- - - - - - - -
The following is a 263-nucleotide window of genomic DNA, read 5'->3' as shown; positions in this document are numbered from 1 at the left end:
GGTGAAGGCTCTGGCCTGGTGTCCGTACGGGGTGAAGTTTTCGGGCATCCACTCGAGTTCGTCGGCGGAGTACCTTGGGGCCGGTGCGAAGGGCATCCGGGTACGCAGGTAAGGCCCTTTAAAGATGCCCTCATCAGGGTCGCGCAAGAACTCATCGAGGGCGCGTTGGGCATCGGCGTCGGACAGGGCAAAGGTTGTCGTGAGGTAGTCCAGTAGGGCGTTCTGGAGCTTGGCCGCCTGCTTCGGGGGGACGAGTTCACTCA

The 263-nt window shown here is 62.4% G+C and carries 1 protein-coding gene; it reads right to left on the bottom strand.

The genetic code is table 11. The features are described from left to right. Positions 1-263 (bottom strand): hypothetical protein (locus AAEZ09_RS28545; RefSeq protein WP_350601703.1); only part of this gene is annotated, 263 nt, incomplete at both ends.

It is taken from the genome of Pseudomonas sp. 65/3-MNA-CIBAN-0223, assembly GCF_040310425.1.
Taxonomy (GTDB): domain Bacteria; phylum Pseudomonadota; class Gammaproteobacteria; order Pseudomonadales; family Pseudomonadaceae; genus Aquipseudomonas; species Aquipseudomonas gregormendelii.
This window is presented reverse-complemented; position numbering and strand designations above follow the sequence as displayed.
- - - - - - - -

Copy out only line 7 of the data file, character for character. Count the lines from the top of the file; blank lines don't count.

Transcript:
This window is presented reverse-complemented; position numbering and strand designations above follow the sequence as displayed.